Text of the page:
Plataforma: Atari 2600
Otros Nombres: Championship Soccer, Soccer.
Control: Joystick de 1 botón
Atari ids still enjoying the huge success of its Atari VCS videogame console (the original name of the Atari 2600) entering the 80’s decade. Constantly new titles reach the market created by the company.
Warner Communications, the company owner of Atari, also owned the football association teamNew York Cosmos, and very likely still a working relationship with a former player of that club, and considered one of the best footballers of all-time: Pelé.
With all those elements at reach, they try to merchandise a football association videogame with the player’s name included in the title. The final product was an interesting videogame at the time.
The videogame features basic concepts of football association, at the same time, taking a lot of freedom with other aspects, just like other sports videogame at the time. Offering a bird’s view of the field, this looks more like a foozball table than a soccer field.
This is important, because in two-player matches the game implements concepts of limits, meaning the “ball” (which looks more like a square) can leave the field either to the side of the field, of besides the goal, in one-player matches this does not happen. Actually this brings the game closer to the Indoor Soccer which popularity was starting to grow, because the ball bounces from the limits, which can be used to take advantage at any point in the game.
The control scheme is quite easy. With the stick the videoplayer can move the virtual footballers maintaining a triangle formation of one player at the front and two at the back. However, every one of them can control the squared ball, as soon as touching it. With the fire button it can pass or shoot, being the time pressing the button how far will travel the ball, also affecting the trajectory with the stick. This, surprisingly, allows for quick passing at teammates trying to fool the rival. But it’s almost mandatory to shoot at the rival goal diagonally, because a vertical straight shot will surely land at the goalkeeper.
With that said, in two-player mode, there can be throw-ins and corner kicks, executed by an invisible teammate. In corner kicks there was a funny scheme, because it starts prerssing the button, the boxed ball travels a distance with a 45 degree path, and when the button is released, it suddenly turns horizontally towards the rival goal, and then can be kicked with a well positioned virtual footballer. I know, it’s surreal, but funny. Forget instant replays after a goal is scored, after a goal, the screen turns black with a few “fireworks”.
Other feature is the goalkeeper, because it’s positioned slightly behind the goal line and can’t get out of there. So I will describe when a goal counts in the score. The ball not only has to pass through the goal line, but also slightly pass the goalkeeper. This can be a bit disorienting at first. I’m curious as how this system will count or not the famous England goal at the final match of the FIFA World Cup in 1966.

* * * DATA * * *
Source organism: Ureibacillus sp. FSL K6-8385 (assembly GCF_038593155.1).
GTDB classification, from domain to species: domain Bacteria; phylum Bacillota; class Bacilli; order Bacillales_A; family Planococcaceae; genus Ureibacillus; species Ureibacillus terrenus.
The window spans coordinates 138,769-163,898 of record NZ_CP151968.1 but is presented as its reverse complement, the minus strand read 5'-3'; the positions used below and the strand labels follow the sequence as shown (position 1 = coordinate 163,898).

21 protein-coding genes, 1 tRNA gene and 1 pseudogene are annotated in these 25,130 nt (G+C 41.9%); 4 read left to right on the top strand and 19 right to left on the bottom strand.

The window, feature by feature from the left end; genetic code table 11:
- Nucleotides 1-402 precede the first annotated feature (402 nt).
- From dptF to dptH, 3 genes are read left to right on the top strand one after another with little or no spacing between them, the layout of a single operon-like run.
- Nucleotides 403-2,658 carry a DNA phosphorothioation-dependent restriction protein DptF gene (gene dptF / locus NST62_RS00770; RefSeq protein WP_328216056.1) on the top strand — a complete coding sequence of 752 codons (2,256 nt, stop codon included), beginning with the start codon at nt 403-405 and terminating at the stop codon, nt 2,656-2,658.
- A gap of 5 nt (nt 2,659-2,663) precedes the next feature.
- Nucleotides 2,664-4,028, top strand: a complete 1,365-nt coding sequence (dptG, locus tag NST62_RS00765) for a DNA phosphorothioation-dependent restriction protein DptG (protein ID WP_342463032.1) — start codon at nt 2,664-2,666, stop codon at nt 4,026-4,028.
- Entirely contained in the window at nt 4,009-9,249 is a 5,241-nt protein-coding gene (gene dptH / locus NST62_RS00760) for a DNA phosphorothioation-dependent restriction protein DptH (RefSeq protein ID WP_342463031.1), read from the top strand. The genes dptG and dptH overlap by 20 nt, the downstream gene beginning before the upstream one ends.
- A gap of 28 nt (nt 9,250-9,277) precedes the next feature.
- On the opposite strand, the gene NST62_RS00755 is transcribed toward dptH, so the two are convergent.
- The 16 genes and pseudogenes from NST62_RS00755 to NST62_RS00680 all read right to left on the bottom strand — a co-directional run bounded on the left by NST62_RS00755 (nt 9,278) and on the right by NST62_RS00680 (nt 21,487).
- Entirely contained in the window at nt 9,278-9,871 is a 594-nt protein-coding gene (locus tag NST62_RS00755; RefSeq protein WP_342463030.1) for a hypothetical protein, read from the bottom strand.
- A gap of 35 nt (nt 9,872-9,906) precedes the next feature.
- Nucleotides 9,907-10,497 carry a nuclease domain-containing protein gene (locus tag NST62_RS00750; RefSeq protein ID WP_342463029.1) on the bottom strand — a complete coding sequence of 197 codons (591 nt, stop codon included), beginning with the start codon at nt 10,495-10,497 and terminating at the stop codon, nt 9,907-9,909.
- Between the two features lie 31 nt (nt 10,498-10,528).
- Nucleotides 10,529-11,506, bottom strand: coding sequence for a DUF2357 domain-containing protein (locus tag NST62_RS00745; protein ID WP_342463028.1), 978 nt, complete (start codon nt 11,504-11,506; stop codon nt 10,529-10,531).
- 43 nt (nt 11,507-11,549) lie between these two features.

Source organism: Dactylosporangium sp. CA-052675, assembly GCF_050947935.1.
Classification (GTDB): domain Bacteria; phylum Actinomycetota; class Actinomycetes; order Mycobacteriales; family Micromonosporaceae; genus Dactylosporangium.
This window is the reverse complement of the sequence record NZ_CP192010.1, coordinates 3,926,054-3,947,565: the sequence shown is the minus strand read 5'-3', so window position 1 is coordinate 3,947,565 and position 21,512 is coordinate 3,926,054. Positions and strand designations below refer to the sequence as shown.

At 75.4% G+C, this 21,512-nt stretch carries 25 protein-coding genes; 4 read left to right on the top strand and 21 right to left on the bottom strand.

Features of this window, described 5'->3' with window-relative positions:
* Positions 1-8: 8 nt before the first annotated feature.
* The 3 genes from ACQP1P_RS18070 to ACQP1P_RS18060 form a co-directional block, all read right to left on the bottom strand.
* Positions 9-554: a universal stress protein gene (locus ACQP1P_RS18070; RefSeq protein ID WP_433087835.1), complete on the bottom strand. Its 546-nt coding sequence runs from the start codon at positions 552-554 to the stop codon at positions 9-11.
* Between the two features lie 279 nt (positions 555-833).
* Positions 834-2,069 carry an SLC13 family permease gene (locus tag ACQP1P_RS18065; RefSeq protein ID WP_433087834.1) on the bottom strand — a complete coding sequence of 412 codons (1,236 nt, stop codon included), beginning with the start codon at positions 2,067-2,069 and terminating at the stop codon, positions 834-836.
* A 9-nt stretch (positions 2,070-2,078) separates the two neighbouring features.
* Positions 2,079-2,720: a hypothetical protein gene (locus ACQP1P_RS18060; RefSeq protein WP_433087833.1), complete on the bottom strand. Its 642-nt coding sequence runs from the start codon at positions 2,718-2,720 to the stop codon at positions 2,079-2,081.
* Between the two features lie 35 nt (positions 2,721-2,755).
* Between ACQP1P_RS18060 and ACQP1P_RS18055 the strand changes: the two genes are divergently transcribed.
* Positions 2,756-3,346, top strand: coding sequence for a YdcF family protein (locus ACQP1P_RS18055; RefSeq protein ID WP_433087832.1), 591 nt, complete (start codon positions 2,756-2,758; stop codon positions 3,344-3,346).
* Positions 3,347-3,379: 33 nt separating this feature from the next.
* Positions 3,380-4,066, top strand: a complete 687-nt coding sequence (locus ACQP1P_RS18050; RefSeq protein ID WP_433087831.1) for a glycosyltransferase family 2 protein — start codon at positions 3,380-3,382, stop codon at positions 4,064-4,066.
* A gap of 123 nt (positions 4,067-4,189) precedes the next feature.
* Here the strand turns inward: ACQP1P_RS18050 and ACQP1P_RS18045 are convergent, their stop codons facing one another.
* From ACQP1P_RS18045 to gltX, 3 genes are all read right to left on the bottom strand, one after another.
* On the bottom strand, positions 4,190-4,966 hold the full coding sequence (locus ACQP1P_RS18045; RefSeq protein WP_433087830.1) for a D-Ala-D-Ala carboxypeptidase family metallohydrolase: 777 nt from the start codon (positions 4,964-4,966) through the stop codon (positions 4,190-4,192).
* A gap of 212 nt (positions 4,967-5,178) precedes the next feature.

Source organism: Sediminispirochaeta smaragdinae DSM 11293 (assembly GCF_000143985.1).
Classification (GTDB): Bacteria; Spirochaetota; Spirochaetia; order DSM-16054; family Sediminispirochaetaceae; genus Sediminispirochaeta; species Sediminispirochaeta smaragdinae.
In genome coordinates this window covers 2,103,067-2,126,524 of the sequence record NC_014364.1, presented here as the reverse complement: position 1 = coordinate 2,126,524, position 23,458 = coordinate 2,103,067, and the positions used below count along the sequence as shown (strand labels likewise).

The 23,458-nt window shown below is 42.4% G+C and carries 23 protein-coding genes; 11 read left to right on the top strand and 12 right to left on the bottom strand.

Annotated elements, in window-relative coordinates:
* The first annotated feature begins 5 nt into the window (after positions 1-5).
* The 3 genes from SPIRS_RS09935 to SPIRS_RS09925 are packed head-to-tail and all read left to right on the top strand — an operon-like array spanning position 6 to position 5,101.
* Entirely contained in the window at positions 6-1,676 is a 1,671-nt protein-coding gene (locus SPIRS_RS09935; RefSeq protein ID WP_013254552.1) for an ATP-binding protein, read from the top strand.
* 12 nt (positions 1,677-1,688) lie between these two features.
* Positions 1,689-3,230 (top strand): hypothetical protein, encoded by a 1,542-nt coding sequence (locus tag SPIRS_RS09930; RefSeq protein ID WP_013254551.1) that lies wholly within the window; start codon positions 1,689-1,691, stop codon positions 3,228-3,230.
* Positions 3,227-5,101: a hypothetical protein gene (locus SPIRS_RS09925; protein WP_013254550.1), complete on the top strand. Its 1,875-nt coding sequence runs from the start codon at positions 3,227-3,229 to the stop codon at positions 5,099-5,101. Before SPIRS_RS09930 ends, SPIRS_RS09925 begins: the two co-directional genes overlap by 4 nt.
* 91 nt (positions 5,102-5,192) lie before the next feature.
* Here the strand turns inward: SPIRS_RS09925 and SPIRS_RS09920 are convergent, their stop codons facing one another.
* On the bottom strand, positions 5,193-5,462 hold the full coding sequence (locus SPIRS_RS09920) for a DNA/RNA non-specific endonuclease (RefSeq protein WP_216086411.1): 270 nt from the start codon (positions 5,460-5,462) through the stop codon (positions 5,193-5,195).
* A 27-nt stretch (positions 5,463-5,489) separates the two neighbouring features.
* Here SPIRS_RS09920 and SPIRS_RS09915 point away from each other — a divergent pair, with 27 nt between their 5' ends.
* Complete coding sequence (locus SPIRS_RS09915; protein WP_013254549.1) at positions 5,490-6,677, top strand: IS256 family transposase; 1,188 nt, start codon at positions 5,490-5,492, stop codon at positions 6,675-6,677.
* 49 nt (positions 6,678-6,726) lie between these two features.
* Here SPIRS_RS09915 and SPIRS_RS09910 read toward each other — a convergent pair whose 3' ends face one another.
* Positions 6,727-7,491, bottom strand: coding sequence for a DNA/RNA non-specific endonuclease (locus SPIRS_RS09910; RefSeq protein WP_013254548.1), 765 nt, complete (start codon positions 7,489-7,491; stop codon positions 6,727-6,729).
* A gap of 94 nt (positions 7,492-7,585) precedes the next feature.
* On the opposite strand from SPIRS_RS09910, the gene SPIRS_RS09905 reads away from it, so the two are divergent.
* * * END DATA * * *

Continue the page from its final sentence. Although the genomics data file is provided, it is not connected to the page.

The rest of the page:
The videogame allows to adjust 3 features of the matches: duration, AI skill and goal size (applying permutations, there are 27 different variations, either for one or two players). The simplest AI skill is probably designed for really younger videoplayers, my guess is to avoid too much frustration at first. But if you want more challenge, select the other AI levels AND with small goals. Look in the manual to see the modes implemented by variation.
Finally, there is a strange situtation regarding the videogame’s title. When it appeared at the market, neither the title or the box art featured Pelé, but it appeared in a sorta-kind of seal. The following year appeared in both title and boxart (wearing a suspiciously similar uniform of the Cosmos). Probably this was due to legal situtations regarding the use of the player’s name in merchandising (back then, the complications licensing sports videogames were present).If you’re curious you can see the image here.
Before arriving at the home console market, Atari manufactured videogames for arcades. That year, also appeared a version for arcade, but lacking the relation to Pelé. I don’t know why it was considered for home consoles, but not for arcade. The perspective of the videogame changes a bit, because now it’s horizontal.
An interesting feature is that the same formation is maintined with two players forward and two at the back. The videogame used a trackball controller quite popular at the time in sports videogames.
Sadly, with the emulators at my disposal it’s impossible to play the videogame as it should be with the trackballs, but I see it’s possible from 1 to 4 players to play. Meaning two human players against other two simultaneously. That must have been total chaos at the time.
This videogame was an interesing approach to this sport, ant according to what I have found, probably it was the first videogame using the name of an athlete in the title to merchandise it.
I find the variations of the games adecquate enough. I suggest to start playing the vidogame with medium AI skill, medium goal size and short duration. Because longer one-player matches feels a bit long.
I was pleasantly surprised that even at medium skill, the videogame offers a nice challenge, in case you think that for being an early 80’s game can be easy. And between two players, it can become a fast and furious match.
Sport Icon designed by Smashicons of FlatIcon licensed by CC 3.0 BY.
Console Icons taken from Retroarch.
Boxart images taken from the Atarimania site.